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Tuesday 8 January 2019

Yvette Cooper has tabled an amendment to the Finance Bill that would limit the Treasury’s powers to raise emergency taxes in the event of a No Deal unless that is if Parliament passes a motion in favour of No Deal.

Labour are backing the amendment (see below), and according to reports, the Tories aren’t too worried. Why should they be? It is the Remainers who are constantly moaning about the apocalyptic impact of leaving the EU without terms. George Osborne’s threat of an emergency budget in the event of a Leave vote never materialised, instead, the Bank of England dropped interest rates, which it didn’t need to anyway, the economy performed well. Cooper’s amendment is no different, pure bluster.

Note point B on extending Article 50. This threat has finally surfaced, not at the hands of toothless Labour, but our own treasonous government. The Telegraph quote three separate EU sources claiming British officials have been “putting out feelers” and “testing the waters” on a possible extension.

Whether it’s for a second referendum, a renegotiation of Theresa May’s failing deal or a bipartisan rehaul, an extension to our already severely prolonged withdrawal from the EU would be an outright betrayal of the popular will. It can only be arranged with the unanimous approval of the EU27 and will, therefore, come with huge concessions.

Nothing would give Brussels greater pleasure than to keep Britain in the European Union, the pathway to that end will be a second referendum. May’s dislike for such a dreadful option seems genuine, but we all know how badly she performs when she selects an objective – case in point, the ruinous “implementation period” – and then gives up anything and everything to reach it.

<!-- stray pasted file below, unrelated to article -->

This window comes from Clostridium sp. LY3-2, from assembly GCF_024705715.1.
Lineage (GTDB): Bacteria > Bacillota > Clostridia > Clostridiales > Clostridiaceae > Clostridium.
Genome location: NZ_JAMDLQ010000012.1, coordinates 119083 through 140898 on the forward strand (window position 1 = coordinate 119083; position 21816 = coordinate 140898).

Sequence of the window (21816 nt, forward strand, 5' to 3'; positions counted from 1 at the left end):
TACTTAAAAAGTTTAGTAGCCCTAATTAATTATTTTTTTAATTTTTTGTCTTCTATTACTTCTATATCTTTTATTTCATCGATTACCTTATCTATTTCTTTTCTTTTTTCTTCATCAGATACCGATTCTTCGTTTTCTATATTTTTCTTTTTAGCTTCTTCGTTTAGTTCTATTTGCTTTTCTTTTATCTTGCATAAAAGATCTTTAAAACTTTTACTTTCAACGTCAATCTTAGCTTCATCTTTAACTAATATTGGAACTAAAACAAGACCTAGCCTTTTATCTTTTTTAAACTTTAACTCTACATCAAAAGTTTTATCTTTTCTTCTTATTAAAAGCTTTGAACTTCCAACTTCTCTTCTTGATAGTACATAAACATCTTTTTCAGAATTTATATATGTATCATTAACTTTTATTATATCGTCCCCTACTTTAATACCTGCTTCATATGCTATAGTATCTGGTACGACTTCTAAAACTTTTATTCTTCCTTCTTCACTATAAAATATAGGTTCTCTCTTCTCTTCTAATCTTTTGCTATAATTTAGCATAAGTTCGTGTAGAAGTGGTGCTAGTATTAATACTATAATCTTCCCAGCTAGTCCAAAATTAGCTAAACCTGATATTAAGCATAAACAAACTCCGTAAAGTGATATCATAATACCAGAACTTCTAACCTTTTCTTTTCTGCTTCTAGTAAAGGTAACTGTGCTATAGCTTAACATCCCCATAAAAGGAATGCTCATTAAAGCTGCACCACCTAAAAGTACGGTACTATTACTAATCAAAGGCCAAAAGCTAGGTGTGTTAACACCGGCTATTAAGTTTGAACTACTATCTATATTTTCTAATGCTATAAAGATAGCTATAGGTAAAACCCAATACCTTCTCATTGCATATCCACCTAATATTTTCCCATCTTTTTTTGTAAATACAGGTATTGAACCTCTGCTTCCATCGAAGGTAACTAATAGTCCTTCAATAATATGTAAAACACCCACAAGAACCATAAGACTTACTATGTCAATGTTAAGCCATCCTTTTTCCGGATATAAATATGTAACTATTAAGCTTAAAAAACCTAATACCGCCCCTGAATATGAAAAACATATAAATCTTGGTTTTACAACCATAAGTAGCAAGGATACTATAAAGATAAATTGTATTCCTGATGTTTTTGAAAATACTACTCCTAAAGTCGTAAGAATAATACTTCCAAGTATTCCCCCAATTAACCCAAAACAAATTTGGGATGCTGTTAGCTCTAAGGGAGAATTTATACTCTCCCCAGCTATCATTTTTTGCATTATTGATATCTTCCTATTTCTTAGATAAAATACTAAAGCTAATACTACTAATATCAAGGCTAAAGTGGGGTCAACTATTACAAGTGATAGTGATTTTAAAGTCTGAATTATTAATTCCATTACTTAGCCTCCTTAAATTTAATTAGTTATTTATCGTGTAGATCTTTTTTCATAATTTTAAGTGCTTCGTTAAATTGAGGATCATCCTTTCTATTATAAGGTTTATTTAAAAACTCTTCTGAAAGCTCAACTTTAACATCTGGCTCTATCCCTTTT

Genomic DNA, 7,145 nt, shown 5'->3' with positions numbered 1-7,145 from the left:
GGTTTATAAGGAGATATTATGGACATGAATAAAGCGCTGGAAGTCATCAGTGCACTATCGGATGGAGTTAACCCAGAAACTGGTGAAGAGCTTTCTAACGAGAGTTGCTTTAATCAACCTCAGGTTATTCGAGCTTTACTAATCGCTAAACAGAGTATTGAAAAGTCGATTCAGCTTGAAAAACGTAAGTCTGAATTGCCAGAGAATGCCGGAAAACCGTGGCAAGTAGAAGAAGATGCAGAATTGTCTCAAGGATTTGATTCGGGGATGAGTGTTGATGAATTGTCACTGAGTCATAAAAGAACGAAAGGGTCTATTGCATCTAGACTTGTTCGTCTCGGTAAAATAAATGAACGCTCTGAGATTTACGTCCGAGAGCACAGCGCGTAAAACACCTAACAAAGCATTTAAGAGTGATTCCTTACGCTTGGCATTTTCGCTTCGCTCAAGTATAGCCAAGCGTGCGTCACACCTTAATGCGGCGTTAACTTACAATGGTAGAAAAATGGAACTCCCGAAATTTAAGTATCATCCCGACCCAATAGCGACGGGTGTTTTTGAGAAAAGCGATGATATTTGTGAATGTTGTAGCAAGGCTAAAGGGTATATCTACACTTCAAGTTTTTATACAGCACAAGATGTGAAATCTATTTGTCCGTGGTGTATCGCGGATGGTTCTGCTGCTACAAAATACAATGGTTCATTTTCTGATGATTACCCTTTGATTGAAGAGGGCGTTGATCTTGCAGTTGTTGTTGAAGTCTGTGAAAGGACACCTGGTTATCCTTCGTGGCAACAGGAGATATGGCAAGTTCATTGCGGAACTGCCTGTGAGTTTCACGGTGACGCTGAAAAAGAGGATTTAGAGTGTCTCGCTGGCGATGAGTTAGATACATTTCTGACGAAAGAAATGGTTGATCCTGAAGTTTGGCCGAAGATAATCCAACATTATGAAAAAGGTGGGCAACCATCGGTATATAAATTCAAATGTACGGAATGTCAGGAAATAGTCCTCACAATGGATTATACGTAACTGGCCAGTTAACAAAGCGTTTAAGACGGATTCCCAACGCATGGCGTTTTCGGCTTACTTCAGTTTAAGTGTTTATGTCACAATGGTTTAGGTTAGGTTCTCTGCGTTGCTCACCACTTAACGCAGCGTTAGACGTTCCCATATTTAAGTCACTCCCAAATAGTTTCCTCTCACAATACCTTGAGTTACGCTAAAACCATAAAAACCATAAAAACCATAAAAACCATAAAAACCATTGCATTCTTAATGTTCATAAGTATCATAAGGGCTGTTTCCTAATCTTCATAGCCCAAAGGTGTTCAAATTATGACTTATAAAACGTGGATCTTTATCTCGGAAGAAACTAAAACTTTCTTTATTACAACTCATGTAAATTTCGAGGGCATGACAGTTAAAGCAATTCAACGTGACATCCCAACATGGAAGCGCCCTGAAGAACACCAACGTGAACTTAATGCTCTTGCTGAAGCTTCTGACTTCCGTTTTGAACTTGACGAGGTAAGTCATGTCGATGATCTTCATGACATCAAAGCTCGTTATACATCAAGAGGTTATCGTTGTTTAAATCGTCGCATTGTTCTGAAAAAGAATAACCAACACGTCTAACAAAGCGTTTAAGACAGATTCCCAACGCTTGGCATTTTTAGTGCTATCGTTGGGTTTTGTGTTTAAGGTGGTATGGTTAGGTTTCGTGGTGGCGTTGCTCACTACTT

Aside from all the threats from Brussels waiting to pounce the moment the prime minister makes a formal entreaty towards more negotiating time, she will face problems at home too, the opposition will be strengthened at the expense of her own already debilitated Party, and for what?

Well, we know what of course, May’s deal is on the rocks. For evidence of that, look no further than Jacob Rees-Mogg’s eviscerating op-ed in today’s Telegraph:

“The problems with the Agreement have not changed one iota. The potentially endless Customs Union, the separation between Northern Ireland and Great Britain, and the risk of paying £39 billion for nothing are all still there,” writes the legend.

As conveyed in yesterday’s Brexit Brunch, Rees-Mogg reminds Downing Street that, “under parliamentary procedure, the same question may not normally be put twice in a session,” thus invalidating, “the Government’s new, although hardly credible, strategy to make the House of Commons vote again and again until eventually it tires of the issue and passes the agreement.” Quite so.

However, the Times reports the PM has other plans in mind, and they go beyond begging for “assurances” from Brussels that the Irish backstop will not last forever, although only slightly. However, the proposals do not make for reassuring reading, principally because they’ve already been tried, and denied. The prime minister will apparently confront her EU counterparts, demanding those assurances and threatening to stick in unilateral conditions to the meaningful vote and presumably the EU Withdrawal Bill that would enable Parliament to trigger an exit treaty after 12 months in the very likely event it is thought the EU plans to keep Britain stuck in the backstop interminably, for this is why May’s deal is unacceptable to even the most moderate Brexiteer.

We’ve “been listening to concerns on the backstop and we’re keen to put in measures specific to Northern Ireland… but also to look at legal and political assurances that colleagues have been seeking,” Stephen Barclay told Radio 4 listeners this morning.

Of course, a time limit on the backstop without losing Northern Ireland has been tried before, last month in fact, when the EU rejected May’s proposal at the final EU Council summit of the year. She is now dressing up the same pitch under the auspices of the follow-up trade deal – Britain would break off from the transition period on its own terms by 2021 if progress is not being made on the Irish border.

A worthy stance by the poor standards of contemporary politics, but if we are to go through all this “disruption” disgracefully exaggerated by the media, why not get through it in 2019 and save ourselves £39bn?